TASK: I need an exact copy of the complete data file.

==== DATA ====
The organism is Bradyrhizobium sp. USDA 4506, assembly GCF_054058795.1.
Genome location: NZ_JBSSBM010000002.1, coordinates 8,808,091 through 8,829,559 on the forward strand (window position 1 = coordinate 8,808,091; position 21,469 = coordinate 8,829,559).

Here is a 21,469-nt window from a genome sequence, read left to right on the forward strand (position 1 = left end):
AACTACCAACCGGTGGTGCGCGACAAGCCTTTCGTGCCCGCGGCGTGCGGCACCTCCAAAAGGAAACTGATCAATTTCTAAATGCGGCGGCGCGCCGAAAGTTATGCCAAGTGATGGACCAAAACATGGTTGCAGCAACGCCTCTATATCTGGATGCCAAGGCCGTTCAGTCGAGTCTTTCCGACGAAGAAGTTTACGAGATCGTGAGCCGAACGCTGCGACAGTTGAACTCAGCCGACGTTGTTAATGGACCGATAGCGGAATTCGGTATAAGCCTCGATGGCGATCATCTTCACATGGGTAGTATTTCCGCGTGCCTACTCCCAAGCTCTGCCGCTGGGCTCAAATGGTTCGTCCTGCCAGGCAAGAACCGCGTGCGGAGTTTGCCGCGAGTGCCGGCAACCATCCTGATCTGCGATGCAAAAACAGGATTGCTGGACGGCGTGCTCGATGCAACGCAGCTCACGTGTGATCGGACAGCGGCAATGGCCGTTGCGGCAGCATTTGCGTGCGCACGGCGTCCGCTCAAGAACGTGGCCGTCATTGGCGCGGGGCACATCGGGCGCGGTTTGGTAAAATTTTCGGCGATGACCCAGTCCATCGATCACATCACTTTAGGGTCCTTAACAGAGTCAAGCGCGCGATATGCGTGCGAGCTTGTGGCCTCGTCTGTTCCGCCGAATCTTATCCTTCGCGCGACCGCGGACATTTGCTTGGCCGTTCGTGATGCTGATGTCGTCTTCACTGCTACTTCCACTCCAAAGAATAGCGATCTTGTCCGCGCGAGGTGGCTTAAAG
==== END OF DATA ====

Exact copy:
The organism is Bradyrhizobium sp. USDA 4506, assembly GCF_054058795.1.
Genome location: NZ_JBSSBM010000002.1, coordinates 8,808,091 through 8,829,559 on the forward strand (window position 1 = coordinate 8,808,091; position 21,469 = coordinate 8,829,559).

Here is a 21,469-nt window from a genome sequence, read left to right on the forward strand (position 1 = left end):
AACTACCAACCGGTGGTGCGCGACAAGCCTTTCGTGCCCGCGGCGTGCGGCACCTCCAAAAGGAAACTGATCAATTTCTAAATGCGGCGGCGCGCCGAAAGTTATGCCAAGTGATGGACCAAAACATGGTTGCAGCAACGCCTCTATATCTGGATGCCAAGGCCGTTCAGTCGAGTCTTTCCGACGAAGAAGTTTACGAGATCGTGAGCCGAACGCTGCGACAGTTGAACTCAGCCGACGTTGTTAATGGACCGATAGCGGAATTCGGTATAAGCCTCGATGGCGATCATCTTCACATGGGTAGTATTTCCGCGTGCCTACTCCCAAGCTCTGCCGCTGGGCTCAAATGGTTCGTCCTGCCAGGCAAGAACCGCGTGCGGAGTTTGCCGCGAGTGCCGGCAACCATCCTGATCTGCGATGCAAAAACAGGATTGCTGGACGGCGTGCTCGATGCAACGCAGCTCACGTGTGATCGGACAGCGGCAATGGCCGTTGCGGCAGCATTTGCGTGCGCACGGCGTCCGCTCAAGAACGTGGCCGTCATTGGCGCGGGGCACATCGGGCGCGGTTTGGTAAAATTTTCGGCGATGACCCAGTCCATCGATCACATCACTTTAGGGTCCTTAACAGAGTCAAGCGCGCGATATGCGTGCGAGCTTGTGGCCTCGTCTGTTCCGCCGAATCTTATCCTTCGCGCGACCGCGGACATTTGCTTGGCCGTTCGTGATGCTGATGTCGTCTTCACTGCTACTTCCACTCCAAAGAATAGCGATCTTGTCCGCGCGAGGTGGCTTAAAG